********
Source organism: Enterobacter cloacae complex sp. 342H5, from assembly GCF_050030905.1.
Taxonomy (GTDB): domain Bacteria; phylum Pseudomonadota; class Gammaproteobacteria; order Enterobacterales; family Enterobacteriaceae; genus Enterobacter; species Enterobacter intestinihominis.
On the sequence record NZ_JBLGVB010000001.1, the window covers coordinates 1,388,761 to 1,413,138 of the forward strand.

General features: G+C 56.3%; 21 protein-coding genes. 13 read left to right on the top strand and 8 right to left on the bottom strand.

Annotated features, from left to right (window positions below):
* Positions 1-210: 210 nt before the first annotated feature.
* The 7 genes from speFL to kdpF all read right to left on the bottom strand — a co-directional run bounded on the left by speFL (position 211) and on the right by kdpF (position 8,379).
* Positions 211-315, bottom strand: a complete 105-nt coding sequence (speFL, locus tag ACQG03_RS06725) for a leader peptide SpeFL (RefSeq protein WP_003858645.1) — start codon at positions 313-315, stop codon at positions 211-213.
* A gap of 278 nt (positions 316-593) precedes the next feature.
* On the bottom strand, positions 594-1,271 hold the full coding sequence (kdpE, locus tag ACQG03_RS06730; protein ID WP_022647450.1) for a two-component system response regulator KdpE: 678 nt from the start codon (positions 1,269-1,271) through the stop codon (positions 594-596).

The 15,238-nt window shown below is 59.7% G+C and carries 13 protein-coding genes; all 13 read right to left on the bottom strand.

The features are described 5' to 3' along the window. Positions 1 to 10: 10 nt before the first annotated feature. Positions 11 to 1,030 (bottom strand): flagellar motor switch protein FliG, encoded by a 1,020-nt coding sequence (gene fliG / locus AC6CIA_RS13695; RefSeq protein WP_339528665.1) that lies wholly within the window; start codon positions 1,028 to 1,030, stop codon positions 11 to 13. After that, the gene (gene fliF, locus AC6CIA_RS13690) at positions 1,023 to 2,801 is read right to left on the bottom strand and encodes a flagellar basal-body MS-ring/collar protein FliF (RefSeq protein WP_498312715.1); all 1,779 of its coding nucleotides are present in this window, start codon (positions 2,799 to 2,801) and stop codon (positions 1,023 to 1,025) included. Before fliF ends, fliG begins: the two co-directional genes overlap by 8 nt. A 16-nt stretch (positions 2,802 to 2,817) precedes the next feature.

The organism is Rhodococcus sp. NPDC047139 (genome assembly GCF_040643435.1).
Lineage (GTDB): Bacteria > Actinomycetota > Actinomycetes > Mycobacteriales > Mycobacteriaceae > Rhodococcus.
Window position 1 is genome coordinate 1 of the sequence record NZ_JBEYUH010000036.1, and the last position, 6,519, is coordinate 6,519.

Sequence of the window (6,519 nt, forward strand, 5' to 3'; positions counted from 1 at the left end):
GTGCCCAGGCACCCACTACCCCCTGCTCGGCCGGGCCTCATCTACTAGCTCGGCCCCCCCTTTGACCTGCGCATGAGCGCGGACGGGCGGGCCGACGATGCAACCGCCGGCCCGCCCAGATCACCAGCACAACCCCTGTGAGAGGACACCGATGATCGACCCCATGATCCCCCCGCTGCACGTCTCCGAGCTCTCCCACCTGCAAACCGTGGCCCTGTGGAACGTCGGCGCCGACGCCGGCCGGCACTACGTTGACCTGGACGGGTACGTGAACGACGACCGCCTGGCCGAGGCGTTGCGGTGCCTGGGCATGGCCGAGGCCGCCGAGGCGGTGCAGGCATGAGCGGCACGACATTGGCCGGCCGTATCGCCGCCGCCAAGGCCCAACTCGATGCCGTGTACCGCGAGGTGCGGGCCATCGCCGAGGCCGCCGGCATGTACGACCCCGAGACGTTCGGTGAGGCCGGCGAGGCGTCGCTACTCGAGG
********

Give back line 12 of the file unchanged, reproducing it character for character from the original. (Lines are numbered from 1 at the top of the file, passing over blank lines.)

The features are described 5' to 3' along the window. Positions 1 to 10: 10 nt before the first annotated feature. Positions 11 to 1,030 (bottom strand): flagellar motor switch protein FliG, encoded by a 1,020-nt coding sequence (gene fliG / locus AC6CIA_RS13695; RefSeq protein WP_339528665.1) that lies wholly within the window; start codon positions 1,028 to 1,030, stop codon positions 11 to 13. After that, the gene (gene fliF, locus AC6CIA_RS13690) at positions 1,023 to 2,801 is read right to left on the bottom strand and encodes a flagellar basal-body MS-ring/collar protein FliF (RefSeq protein WP_498312715.1); all 1,779 of its coding nucleotides are present in this window, start codon (positions 2,799 to 2,801) and stop codon (positions 1,023 to 1,025) included. Before fliF ends, fliG begins: the two co-directional genes overlap by 8 nt. A 16-nt stretch (positions 2,802 to 2,817) precedes the next feature.